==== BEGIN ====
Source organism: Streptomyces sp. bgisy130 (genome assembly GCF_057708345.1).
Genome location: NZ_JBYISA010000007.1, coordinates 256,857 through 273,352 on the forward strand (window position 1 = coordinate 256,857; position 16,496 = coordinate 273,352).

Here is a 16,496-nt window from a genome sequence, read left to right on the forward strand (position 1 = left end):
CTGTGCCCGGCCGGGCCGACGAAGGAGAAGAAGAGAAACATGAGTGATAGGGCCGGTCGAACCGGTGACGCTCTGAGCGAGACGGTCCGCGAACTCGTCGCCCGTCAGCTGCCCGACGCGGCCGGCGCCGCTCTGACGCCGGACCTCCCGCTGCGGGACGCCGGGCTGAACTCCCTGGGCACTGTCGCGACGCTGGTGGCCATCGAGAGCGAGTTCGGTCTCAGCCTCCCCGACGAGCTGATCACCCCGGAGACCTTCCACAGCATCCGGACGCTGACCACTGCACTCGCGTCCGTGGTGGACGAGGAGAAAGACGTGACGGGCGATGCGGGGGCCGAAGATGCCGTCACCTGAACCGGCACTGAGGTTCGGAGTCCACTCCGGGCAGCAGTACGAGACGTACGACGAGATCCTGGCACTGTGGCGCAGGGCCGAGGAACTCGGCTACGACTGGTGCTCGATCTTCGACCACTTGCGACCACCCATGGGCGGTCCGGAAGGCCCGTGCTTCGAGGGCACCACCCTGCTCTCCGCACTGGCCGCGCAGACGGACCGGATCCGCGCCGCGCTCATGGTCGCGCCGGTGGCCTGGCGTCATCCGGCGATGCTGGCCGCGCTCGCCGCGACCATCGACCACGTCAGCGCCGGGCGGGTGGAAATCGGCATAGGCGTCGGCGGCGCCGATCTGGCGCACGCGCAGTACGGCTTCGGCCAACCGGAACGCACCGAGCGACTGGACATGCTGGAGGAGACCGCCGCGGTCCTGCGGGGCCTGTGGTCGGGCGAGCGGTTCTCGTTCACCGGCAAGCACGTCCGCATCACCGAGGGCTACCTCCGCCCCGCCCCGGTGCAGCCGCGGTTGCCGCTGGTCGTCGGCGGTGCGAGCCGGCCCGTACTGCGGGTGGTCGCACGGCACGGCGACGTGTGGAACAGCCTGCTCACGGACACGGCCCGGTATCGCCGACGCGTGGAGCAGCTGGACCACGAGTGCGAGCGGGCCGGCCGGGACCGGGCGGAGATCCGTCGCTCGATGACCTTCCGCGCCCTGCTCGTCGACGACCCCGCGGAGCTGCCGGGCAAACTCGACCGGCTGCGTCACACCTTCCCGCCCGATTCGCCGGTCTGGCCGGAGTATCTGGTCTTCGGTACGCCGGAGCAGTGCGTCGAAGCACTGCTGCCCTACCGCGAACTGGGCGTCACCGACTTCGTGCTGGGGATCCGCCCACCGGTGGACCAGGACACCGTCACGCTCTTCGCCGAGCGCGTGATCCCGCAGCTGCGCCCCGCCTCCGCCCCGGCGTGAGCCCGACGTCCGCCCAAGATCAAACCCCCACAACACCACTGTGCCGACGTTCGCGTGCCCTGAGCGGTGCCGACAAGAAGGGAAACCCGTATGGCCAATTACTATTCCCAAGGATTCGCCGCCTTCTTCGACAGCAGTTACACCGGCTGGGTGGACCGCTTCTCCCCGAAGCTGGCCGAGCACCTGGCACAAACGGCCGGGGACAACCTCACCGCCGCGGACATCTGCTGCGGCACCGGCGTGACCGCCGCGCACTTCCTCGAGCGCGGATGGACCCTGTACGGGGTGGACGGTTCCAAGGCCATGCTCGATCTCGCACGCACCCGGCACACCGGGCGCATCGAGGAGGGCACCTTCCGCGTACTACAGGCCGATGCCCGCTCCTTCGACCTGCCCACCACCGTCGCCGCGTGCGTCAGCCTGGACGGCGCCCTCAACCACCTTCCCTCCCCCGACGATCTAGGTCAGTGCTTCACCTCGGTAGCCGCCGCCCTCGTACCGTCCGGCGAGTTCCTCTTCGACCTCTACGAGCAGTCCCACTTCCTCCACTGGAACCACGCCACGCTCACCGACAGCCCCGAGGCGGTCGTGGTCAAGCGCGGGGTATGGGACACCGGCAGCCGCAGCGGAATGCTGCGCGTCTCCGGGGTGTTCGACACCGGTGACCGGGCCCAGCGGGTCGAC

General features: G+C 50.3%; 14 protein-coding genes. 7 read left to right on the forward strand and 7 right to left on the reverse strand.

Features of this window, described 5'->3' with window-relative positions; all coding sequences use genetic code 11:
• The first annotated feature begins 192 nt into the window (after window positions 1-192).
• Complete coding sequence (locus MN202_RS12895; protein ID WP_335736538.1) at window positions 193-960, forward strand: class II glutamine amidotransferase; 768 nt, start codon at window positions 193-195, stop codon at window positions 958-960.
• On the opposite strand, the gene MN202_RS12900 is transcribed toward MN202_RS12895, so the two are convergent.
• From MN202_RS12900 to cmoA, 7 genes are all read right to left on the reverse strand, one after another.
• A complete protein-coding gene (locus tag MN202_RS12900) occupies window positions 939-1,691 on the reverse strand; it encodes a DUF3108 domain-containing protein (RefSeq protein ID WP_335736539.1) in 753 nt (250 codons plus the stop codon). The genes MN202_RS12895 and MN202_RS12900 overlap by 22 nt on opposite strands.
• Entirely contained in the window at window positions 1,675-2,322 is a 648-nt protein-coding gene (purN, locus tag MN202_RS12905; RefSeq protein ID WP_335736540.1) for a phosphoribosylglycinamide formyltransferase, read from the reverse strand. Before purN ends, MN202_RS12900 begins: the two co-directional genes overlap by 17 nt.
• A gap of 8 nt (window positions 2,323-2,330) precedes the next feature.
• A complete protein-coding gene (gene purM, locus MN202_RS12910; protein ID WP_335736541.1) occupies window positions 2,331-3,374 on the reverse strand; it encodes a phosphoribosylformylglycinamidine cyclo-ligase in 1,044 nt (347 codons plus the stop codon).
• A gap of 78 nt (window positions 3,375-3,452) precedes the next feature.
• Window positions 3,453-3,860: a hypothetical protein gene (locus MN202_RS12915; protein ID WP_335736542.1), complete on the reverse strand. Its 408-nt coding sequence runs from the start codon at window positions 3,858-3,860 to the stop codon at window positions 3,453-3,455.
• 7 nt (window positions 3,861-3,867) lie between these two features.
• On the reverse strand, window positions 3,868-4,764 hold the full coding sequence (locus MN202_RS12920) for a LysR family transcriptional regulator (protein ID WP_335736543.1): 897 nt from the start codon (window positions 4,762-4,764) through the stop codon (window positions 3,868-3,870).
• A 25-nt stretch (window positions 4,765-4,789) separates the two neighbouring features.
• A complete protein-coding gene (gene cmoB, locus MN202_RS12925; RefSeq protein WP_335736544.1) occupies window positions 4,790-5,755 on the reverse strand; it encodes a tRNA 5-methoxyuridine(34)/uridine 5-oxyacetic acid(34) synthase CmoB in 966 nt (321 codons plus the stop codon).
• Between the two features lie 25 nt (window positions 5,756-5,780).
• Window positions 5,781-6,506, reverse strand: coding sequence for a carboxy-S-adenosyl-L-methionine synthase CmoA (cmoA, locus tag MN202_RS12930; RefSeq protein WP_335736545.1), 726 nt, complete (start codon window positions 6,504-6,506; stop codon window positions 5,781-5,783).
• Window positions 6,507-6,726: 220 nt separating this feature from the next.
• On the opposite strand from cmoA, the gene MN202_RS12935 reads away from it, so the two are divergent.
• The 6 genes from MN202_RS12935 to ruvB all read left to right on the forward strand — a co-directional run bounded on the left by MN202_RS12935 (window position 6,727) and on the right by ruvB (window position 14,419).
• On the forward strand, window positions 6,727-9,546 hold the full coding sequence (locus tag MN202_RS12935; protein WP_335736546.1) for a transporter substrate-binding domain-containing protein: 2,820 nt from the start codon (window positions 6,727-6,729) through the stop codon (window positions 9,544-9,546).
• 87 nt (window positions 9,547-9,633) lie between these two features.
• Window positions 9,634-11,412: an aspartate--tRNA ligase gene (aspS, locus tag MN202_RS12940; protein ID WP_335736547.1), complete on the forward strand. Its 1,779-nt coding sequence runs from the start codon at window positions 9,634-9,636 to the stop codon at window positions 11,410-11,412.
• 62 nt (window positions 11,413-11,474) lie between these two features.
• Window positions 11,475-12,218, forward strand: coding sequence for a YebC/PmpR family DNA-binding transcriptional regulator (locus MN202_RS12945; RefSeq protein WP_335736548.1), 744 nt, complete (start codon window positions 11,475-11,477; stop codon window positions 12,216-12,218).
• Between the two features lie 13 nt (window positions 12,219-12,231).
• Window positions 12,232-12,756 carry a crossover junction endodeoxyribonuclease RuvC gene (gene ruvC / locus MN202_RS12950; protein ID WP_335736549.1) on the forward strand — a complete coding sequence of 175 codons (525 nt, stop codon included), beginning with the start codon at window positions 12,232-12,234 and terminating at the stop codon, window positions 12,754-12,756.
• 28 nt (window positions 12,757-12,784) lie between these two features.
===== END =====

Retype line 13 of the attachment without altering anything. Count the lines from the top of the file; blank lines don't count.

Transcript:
• A gap of 8 nt (window positions 2,323-2,330) precedes the next feature.